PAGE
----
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Monday, November 29, 2010

Back from Philly:

Back from my visit to Philly. Philadelphia's streets don't "make you feel brand new" like New York, they make you feel old. Old like Benjamin Franklin. Old like The Constitution. Old like it's 1776. Big ups to my skinny jeans and the Philly Cheesesteak that made them harder to slip into.

Thursday, November 18, 2010

Grandpa George:

For a long time as a kid I thought my grandparents were indestructible. Actually up until about 1 year ago I thought my grandparents were indestructible, all four of them. They were always so alive and fresh and funny. They didn't use walkers or take medication or live in nursing homes or look sick or sound sad or forget my name. Sitting at my grandma's wooden table with an oversized t-shirt on and my hair a mess from sleeping the night before, I'd plop down for breakfast in the chair closest to the wall and my grandpa would say "Herrrrreee she comes" in a long, drawn out kind of way, his southern accent making everything sound a little bit sweeter. "Hiya poopsie." I remember smelling the thick, black coffee without cream or sugar that my grandpa George would drink every morning. At every meal he would play the same trick, the one where he cuts off the tiniest portion of his meal and plops the little morsel on my plate and says "Here, that's enough for you." I'd look down at it and say "Grandpaaaa, c'mon, that's not enough." A tiny little smirk would cross his face and he'd begin to laugh so hard and then put the rest of my meal on my plate. Or after lunch, he's sneak over to the freezer and pull out some giant tub of sherbet ice cream, spoon some into our dishes and whisper "That's the good stuff right there."

Now my grandpa George sleeps alone at night, he sleeps alone at a care facility because he can't remember my name and he can't remember his. He doesn't remember to call me "Poopsie" anymore and he doesn't know what ice cream is. My grandma doesn't have a husband anymore, she has a child to care for who doesn't recognize his own children. And maybe that's the hardest part, to watch my own dad watching his father slowly fall apart. It's such a funny thing that circle of life. Two nights ago my dad was sitting in the wheel chair next to my grandpa's bed, I came up behind him and said jokingly as I started to push him around, "This could be us one day dad." He laughed and said "I know, you're right, scary isn't it?"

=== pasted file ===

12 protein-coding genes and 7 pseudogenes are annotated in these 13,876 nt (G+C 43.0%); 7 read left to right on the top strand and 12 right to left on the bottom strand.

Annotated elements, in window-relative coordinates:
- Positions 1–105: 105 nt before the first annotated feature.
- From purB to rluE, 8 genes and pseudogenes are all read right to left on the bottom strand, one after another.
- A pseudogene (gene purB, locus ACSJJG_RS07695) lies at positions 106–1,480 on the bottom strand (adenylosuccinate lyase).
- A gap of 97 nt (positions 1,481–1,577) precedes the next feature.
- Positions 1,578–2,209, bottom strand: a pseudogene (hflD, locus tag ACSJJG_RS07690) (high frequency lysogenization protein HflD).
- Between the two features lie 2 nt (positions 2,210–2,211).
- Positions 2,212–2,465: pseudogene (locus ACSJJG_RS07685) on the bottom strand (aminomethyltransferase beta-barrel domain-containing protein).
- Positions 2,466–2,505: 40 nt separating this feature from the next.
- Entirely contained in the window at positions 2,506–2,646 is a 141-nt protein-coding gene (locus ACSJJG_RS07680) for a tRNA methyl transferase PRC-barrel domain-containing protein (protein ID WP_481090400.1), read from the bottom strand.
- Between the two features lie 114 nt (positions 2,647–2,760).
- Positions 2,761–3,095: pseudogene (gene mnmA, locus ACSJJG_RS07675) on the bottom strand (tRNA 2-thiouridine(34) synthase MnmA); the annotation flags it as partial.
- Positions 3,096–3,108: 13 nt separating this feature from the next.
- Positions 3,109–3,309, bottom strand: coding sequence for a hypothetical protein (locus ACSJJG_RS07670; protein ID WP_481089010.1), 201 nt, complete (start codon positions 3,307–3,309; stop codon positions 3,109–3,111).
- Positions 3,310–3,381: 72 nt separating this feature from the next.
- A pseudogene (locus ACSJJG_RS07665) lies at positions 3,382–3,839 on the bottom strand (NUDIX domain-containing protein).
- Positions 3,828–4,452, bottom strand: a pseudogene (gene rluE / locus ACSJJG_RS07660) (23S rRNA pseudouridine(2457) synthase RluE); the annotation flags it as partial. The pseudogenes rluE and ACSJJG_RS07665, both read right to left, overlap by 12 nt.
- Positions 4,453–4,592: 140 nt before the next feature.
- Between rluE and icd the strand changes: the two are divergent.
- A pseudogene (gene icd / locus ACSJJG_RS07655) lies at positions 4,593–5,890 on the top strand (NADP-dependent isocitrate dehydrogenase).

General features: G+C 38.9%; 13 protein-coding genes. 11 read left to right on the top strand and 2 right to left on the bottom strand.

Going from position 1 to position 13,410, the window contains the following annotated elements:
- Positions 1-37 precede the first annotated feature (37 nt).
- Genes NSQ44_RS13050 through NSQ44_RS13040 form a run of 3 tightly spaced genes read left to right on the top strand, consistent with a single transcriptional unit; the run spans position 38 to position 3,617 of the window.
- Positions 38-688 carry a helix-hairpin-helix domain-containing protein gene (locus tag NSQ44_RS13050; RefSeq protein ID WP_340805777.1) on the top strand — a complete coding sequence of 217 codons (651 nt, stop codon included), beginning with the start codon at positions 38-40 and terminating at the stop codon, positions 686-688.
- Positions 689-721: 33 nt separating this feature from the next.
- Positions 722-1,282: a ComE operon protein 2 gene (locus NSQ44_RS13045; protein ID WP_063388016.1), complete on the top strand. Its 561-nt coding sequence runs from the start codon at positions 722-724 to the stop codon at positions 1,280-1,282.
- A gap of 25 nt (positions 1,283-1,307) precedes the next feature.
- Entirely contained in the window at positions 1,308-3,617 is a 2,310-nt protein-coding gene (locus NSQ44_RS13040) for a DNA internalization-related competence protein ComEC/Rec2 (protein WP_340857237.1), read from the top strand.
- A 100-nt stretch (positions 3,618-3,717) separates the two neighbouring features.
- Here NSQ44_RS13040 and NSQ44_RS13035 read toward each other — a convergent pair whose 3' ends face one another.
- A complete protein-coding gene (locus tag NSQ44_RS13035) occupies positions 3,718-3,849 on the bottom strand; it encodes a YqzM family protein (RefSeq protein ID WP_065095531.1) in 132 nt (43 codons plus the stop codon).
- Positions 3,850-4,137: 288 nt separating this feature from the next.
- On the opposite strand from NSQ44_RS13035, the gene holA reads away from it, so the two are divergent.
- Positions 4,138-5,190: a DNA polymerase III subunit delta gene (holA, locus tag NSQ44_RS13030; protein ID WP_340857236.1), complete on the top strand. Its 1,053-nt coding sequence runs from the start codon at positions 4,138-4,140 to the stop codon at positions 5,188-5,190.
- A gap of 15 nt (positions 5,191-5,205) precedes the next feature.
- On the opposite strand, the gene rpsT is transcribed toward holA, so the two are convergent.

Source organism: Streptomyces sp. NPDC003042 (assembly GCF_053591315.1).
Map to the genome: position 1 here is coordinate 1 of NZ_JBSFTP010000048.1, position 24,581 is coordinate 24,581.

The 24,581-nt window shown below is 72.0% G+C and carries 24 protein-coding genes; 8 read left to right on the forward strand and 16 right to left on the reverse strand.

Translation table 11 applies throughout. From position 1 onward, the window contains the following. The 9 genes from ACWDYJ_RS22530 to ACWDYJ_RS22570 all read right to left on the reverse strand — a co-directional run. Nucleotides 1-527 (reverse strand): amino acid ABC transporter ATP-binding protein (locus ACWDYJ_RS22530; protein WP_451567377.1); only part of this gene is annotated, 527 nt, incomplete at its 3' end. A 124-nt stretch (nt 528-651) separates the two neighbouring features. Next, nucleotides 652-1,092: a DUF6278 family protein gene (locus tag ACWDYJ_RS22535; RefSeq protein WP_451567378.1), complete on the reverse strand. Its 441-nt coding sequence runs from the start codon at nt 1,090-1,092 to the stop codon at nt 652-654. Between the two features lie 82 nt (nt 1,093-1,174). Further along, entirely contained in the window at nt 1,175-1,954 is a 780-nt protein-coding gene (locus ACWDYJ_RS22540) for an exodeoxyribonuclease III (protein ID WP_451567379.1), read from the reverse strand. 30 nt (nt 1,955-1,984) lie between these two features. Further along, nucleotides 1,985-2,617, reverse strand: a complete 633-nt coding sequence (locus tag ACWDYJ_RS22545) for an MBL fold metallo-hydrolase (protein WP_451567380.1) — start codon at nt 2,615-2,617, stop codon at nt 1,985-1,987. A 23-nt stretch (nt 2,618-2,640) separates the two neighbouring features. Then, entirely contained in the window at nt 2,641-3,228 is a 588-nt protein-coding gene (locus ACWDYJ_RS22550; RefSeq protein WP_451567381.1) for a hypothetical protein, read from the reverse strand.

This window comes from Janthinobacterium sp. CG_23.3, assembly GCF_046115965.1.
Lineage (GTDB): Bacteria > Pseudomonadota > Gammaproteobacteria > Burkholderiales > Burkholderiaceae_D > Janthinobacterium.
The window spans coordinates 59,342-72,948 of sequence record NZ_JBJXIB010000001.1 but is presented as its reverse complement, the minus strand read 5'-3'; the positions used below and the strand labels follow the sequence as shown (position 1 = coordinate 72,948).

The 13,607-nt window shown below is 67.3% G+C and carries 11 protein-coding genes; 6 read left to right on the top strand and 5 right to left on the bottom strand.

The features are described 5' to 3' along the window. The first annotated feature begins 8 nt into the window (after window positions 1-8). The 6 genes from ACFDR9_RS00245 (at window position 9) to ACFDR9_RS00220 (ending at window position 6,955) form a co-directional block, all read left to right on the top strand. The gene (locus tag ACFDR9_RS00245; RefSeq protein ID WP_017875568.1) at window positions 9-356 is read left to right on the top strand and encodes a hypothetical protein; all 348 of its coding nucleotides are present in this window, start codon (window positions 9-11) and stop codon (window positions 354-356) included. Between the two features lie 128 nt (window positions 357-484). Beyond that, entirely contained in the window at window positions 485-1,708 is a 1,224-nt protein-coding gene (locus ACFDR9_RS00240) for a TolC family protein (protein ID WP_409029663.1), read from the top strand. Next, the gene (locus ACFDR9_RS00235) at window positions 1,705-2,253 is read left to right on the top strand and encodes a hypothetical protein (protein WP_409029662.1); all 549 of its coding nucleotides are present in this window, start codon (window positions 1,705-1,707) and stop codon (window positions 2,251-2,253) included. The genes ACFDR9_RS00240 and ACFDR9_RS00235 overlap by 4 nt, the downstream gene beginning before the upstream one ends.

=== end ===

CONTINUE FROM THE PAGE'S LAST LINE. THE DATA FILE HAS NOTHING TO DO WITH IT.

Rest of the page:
It is. Nowadays we spend our time between work and the hospital. Between laughing, when my grandpa lets a little glimmer of his former comedian out and worrying, over when he'll make his last joke.

"Dear Grandpa,

While you are still here we will love you just as fiercely and laugh just as loudly as ever before. You are a good southern man. I am proud to sit next to you always.


Wednesday, November 3, 2010

I turned 24 today:

Today, I turned 24. For months leading up to this birthday I felt apprehensive. I was worried that 24 meant something to the rest of the world that it didn't mean to me. I was worried that I wouldn't have accomplished the things that a 24 year old is meant to. I was worried that I wouldn't feel like myself. I was worried that I was having a quarter-life-crisis, one year too early.

But today has come and gone, and I felt more like myself today than I have in a long time. I did not wake up anxious, riddled with excitement at the prospect of an entire day devoted to me, like I did as a child. I woke up feeling much like I do every morning, a little sleepy and annoyed at my cat for meowing so incessantly at such an hour.

Tonight I shared a great meal at a really cute local restaurant with my sister and my parents. And then we got coffee at a small shop downtown. And it was simple and perfect and just enough. If there is one thing that I'm most proud of after living on this earth for, *gasp* 24 years, its my relationship with my family. It is ever present and ever funny and ever keeping me filled with happiness.

Here's to another 24 years! Wait, that will only make me 48. Here's to another 100 years!